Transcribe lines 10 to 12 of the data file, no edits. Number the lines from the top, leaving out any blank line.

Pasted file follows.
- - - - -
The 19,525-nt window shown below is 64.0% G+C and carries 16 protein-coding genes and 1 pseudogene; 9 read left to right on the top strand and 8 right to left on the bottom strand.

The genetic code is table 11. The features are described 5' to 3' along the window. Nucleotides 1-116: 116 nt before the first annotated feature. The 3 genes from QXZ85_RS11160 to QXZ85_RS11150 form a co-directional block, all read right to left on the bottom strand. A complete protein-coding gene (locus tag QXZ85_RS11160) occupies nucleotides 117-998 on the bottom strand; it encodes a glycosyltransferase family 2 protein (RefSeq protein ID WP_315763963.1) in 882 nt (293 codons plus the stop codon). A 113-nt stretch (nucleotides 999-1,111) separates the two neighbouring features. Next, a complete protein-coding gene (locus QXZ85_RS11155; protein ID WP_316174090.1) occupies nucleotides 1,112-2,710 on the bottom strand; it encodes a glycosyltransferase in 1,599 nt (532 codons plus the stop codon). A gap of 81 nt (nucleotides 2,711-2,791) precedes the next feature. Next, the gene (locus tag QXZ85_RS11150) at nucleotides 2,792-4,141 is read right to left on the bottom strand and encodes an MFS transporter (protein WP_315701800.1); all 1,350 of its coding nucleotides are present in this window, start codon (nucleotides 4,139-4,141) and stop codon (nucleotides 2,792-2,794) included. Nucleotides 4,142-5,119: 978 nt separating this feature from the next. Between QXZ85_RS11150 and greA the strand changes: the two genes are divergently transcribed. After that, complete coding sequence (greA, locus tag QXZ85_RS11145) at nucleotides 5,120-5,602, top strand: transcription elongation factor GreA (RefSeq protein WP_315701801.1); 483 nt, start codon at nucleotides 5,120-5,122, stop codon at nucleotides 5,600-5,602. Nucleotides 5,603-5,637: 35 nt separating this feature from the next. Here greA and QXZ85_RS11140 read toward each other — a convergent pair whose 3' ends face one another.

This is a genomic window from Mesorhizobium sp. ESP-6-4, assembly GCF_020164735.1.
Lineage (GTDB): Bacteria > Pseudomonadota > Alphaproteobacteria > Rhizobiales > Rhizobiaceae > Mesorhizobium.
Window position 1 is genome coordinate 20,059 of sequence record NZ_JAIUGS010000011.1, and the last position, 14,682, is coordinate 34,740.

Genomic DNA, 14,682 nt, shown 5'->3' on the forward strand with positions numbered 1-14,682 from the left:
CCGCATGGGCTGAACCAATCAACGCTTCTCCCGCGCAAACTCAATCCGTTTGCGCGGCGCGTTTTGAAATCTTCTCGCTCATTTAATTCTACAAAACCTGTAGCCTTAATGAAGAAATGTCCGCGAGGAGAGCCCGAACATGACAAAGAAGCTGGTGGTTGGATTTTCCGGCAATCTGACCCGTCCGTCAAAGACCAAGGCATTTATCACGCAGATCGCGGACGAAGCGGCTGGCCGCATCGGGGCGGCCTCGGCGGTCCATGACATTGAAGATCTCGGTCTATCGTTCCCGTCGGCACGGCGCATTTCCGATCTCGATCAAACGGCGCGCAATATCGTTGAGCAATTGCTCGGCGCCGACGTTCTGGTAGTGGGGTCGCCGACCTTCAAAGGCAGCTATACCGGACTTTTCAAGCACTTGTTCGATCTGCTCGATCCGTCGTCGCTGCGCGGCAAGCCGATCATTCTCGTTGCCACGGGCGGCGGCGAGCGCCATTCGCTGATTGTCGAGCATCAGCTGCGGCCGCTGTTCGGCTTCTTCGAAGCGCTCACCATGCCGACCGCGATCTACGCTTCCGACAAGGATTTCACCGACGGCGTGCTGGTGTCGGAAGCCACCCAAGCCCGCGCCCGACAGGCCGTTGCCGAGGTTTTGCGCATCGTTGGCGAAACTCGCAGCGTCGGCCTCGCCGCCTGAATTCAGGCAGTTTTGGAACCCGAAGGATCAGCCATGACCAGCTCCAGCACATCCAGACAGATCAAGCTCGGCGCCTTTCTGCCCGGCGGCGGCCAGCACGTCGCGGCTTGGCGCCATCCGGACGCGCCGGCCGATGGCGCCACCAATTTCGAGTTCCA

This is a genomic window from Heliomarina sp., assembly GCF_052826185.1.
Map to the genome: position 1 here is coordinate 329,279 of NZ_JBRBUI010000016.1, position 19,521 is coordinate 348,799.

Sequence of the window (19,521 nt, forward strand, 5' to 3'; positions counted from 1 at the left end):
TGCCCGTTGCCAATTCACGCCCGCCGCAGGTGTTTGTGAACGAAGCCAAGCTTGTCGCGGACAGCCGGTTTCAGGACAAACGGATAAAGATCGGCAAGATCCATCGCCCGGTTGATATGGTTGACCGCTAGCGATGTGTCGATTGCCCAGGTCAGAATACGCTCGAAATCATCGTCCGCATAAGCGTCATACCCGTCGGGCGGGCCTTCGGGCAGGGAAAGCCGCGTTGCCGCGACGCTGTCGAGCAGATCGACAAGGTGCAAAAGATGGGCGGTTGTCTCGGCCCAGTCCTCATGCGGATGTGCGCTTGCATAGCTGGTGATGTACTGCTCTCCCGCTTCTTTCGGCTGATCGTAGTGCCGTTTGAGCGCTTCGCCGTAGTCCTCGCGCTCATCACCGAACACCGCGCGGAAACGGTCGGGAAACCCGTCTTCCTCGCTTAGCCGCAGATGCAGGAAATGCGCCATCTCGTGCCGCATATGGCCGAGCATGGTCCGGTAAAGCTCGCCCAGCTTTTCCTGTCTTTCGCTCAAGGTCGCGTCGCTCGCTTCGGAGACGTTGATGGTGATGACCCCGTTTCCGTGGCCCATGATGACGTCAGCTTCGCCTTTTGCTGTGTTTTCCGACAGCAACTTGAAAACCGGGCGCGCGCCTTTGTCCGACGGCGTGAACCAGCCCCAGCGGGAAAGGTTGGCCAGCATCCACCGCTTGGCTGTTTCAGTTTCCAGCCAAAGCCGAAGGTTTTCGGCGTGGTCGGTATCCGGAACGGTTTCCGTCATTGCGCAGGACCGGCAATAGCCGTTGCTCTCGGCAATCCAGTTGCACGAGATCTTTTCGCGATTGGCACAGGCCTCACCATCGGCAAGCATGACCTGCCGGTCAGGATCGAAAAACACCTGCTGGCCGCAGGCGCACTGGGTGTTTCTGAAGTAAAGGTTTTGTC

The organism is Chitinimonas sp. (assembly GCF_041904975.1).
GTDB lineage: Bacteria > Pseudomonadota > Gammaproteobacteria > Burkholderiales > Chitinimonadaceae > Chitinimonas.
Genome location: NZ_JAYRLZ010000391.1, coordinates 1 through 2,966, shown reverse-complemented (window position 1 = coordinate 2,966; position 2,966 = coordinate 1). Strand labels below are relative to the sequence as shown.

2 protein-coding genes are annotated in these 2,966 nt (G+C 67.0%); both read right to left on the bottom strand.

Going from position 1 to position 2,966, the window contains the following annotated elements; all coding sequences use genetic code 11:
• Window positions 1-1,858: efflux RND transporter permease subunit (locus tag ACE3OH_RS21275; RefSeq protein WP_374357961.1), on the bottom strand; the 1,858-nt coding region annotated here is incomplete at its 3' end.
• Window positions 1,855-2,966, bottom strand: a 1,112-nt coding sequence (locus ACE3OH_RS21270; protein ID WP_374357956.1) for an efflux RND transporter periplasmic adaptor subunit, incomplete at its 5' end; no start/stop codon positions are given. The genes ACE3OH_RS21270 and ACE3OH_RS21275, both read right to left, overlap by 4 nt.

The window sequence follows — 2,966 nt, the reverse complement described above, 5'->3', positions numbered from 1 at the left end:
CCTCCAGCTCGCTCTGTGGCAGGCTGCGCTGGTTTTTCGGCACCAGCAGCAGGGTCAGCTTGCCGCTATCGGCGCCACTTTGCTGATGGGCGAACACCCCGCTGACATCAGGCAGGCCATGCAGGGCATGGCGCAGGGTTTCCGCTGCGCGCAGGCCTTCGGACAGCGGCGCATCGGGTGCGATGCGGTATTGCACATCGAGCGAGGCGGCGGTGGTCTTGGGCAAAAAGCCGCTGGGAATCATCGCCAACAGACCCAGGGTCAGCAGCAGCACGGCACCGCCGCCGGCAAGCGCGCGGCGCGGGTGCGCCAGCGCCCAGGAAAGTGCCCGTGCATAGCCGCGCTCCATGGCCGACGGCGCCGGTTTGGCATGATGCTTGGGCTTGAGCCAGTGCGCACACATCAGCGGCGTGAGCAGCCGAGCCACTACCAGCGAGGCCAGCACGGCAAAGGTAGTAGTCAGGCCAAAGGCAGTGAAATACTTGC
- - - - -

Sequence of the window (19,521 nt, forward strand, 5' to 3'; positions counted from 1 at the left end):
TGCCCGTTGCCAATTCACGCCCGCCGCAGGTGTTTGTGAACGAAGCCAAGCTTGTCGCGGACAGCCGGTTTCAGGACAAACGGATAAAGATCGGCAAGATCCATCGCCCGGTTGATATGGTTGACCGCTAGCGATGTGTCGATTGCCCAGGTCAGAATACGCTCGAAATCATCGTCCGCATAAGCGTCATACCCGTCGGGCGGGCCTTCGGGCAGGGAAAGCCGCGTTGCCGCGACGCTGTCGAGCAGATCGACAAGGTGCAAAAGATGGGCGGTTGTCTCGGCCCAGTCCTCATGCGGATGTGCGCTTGCATAGCTGGTGATGTACTGCTCTCCCGCTTCTTTCGGCTGATCGTAGTGCCGTTTGAGCGCTTCGCCGTAGTCCTCGCGCTCATCACCGAACACCGCGCGGAAACGGTCGGGAAACCCGTCTTCCTCGCTTAGCCGCAGATGCAGGAAATGCGCCATCTCGTGCCGCATATGGCCGAGCATGGTCCGGTAAAGCTCGCCCAGCTTTTCCTGTCTTTCGCTCAAGGTCGCGTCGCTCGCTTCGGAGACGTTGATGGTGATGACCCCGTTTCCGTGGCCCATGATGACGTCAGCTTCGCCTTTTGCTGTGTTTTCCGACAGCAACTTGAAAACCGGGCGCGCGCCTTTGTCCGACGGCGTGAACCAGCCCCAGCGGGAAAGGTTGGCCAGCATCCACCGCTTGGCTGTTTCAGTTTCCAGCCAAAGCCGAAGGTTTTCGGCGTGGTCGGTATCCGGAACGGTTTCCGTCATTGCGCAGGACCGGCAATAGCCGTTGCTCTCGGCAATCCAGTTGCACGAGATCTTTTCGCGATTGGCACAGGCCTCACCATCGGCAAGCATGACCTGCCGGTCAGGATCGAAAAACACCTGCTGGCCGCAGGCGCACTGGGTGTTTCTGAAGTAAAGGTTTTGTC

The organism is Chitinimonas sp. (assembly GCF_041904975.1).